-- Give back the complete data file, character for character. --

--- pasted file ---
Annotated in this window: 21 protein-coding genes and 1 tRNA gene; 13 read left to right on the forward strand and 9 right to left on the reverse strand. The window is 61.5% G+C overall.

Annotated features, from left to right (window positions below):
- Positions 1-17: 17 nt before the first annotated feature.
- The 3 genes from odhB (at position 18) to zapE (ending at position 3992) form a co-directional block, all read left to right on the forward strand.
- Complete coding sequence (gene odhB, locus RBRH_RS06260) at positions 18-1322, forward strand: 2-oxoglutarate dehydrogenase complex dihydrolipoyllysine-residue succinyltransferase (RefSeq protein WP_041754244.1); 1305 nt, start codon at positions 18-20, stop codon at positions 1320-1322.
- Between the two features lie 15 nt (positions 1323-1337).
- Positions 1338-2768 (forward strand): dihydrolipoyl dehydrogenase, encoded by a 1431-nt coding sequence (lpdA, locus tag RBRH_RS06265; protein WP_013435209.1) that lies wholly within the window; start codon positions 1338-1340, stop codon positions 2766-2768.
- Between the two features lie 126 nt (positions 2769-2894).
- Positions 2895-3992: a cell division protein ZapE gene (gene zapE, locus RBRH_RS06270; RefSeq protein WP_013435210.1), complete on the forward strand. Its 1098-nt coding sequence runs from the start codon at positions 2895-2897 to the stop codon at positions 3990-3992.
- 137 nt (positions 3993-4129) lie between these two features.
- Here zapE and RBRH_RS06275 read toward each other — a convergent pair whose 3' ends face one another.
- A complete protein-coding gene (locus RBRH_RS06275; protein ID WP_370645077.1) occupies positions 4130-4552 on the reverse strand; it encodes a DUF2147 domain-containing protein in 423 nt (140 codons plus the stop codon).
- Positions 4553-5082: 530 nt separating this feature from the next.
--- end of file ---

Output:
Annotated in this window: 21 protein-coding genes and 1 tRNA gene; 13 read left to right on the forward strand and 9 right to left on the reverse strand. The window is 61.5% G+C overall.

Annotated features, from left to right (window positions below):
- Positions 1-17: 17 nt before the first annotated feature.
- The 3 genes from odhB (at position 18) to zapE (ending at position 3992) form a co-directional block, all read left to right on the forward strand.
- Complete coding sequence (gene odhB, locus RBRH_RS06260) at positions 18-1322, forward strand: 2-oxoglutarate dehydrogenase complex dihydrolipoyllysine-residue succinyltransferase (RefSeq protein WP_041754244.1); 1305 nt, start codon at positions 18-20, stop codon at positions 1320-1322.
- Between the two features lie 15 nt (positions 1323-1337).
- Positions 1338-2768 (forward strand): dihydrolipoyl dehydrogenase, encoded by a 1431-nt coding sequence (lpdA, locus tag RBRH_RS06265; protein WP_013435209.1) that lies wholly within the window; start codon positions 1338-1340, stop codon positions 2766-2768.
- Between the two features lie 126 nt (positions 2769-2894).
- Positions 2895-3992: a cell division protein ZapE gene (gene zapE, locus RBRH_RS06270; RefSeq protein WP_013435210.1), complete on the forward strand. Its 1098-nt coding sequence runs from the start codon at positions 2895-2897 to the stop codon at positions 3990-3992.
- 137 nt (positions 3993-4129) lie between these two features.
- Here zapE and RBRH_RS06275 read toward each other — a convergent pair whose 3' ends face one another.
- A complete protein-coding gene (locus RBRH_RS06275; protein ID WP_370645077.1) occupies positions 4130-4552 on the reverse strand; it encodes a DUF2147 domain-containing protein in 423 nt (140 codons plus the stop codon).
- Positions 4553-5082: 530 nt separating this feature from the next.